The role of membrane potential changes in T cell activation was studied on human peripheral blood lymphocytes stimulated with phytohemagglutinin. Addition of bretylium tosylate, a sodium channels opener, to PHA treated lymphocytes modified the membrane potential and consequently blocked cell activation in a dose-dependent fashion. BT was non-toxic even in long-term (72 hr) incubations. It was reversibly removable, and the removal restored the stimulatory effect of PHA. 3H-thymidine incorporation was blocked if BT was present during the first 20-24 hr of the mitogenic activation. The later BT was added after PHA, the less inhibition of proliferation was observed. BT hyperpolarized the lymphocytes also in the presence of PHA. BT hindered the depolarizing effect of high extracellular potassium concns. The sustained polarized state of the lymphocytes did not influence the intracellular calcium increase upon PHA treatment. IL-2 and transferrin receptor expression was not hindered by BT during PHA stimulation of lymphocytes. Addition of rIL-2 did not abolish the inhibitory effect of BT. According to cell-cycle analysis BT arrested the majority of the cells in G1 phase. It is suggested that cell activation demands the flexible maintenance of a relatively narrow membrane potential "window". Any sustained and significant hyper-, or depolarization, may dramatically decrease the effectivity of transmembrane signalling.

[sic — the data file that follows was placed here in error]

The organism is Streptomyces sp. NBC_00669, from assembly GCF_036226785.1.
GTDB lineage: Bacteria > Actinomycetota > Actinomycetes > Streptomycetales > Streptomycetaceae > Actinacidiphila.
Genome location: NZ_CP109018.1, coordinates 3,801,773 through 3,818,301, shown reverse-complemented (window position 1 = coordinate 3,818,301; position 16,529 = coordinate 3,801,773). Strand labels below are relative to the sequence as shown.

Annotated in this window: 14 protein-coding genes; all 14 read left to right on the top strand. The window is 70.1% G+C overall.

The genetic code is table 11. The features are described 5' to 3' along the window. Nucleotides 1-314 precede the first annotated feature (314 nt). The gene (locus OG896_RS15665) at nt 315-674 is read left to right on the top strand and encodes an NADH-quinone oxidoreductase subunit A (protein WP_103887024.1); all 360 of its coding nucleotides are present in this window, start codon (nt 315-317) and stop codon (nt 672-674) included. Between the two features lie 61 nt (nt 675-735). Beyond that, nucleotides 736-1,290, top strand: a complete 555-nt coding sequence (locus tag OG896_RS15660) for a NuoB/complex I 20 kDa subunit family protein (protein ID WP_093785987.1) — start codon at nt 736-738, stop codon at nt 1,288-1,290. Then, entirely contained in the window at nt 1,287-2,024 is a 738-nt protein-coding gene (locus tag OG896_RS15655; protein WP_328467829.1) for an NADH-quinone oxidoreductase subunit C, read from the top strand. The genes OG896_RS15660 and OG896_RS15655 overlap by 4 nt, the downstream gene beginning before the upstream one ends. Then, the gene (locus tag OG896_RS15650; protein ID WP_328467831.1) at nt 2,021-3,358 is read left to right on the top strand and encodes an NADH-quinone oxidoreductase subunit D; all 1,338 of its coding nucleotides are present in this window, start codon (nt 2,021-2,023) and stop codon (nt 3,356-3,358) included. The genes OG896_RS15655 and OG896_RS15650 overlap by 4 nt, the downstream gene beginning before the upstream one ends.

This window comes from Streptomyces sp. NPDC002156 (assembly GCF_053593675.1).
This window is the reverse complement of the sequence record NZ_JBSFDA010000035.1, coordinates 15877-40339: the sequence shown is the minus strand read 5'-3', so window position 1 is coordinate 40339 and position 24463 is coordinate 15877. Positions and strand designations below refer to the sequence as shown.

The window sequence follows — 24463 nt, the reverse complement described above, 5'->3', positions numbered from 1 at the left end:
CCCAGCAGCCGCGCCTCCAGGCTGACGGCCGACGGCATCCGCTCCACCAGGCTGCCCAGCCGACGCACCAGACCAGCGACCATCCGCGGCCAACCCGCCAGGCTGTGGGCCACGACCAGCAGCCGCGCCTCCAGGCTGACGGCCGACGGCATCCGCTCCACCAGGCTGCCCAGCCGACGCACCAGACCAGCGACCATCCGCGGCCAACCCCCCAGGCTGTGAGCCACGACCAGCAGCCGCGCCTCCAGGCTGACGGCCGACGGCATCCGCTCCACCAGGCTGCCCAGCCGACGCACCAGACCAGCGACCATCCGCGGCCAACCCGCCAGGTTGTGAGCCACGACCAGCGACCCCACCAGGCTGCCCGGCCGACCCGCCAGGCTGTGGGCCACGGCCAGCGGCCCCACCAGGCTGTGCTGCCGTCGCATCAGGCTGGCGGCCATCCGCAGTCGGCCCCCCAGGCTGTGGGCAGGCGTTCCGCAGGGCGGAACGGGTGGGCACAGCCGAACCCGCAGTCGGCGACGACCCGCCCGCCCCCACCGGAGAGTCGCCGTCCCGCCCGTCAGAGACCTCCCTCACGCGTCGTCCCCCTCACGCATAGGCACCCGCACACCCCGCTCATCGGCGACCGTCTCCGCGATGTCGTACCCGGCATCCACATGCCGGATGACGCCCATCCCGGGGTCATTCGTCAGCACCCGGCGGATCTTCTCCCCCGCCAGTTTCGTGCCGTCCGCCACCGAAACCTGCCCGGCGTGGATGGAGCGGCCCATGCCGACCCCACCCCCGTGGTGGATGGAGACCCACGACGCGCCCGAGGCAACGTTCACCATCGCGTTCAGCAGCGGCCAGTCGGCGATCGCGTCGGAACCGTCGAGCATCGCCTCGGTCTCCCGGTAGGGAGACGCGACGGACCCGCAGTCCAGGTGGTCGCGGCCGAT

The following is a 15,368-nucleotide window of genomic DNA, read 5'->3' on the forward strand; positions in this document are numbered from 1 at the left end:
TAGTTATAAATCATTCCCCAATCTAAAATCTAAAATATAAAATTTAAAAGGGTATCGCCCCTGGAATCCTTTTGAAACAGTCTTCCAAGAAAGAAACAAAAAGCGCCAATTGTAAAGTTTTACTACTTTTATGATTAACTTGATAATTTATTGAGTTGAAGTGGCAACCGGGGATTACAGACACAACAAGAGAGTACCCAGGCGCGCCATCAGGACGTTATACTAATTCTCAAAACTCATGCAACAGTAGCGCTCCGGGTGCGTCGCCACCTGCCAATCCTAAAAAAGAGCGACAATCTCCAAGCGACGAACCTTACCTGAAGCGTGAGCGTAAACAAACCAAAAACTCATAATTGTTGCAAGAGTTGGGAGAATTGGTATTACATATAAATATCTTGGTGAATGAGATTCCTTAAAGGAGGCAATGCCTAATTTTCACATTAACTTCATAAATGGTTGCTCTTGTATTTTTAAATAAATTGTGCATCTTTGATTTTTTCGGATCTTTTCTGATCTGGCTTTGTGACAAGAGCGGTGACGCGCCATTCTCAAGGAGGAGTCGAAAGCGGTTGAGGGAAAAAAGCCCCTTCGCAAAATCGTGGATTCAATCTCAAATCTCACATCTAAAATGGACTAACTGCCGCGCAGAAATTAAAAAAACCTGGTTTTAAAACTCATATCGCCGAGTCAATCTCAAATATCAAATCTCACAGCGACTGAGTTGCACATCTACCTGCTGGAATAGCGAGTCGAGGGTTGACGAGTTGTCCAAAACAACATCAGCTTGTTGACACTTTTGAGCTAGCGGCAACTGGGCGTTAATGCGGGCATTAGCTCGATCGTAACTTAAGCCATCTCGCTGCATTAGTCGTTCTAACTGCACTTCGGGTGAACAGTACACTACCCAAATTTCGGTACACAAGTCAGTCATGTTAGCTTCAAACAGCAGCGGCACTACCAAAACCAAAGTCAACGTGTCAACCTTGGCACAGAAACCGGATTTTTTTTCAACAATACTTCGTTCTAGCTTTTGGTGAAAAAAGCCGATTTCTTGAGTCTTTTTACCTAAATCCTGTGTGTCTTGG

ASJC Scopus subject areas
- Molecular Biology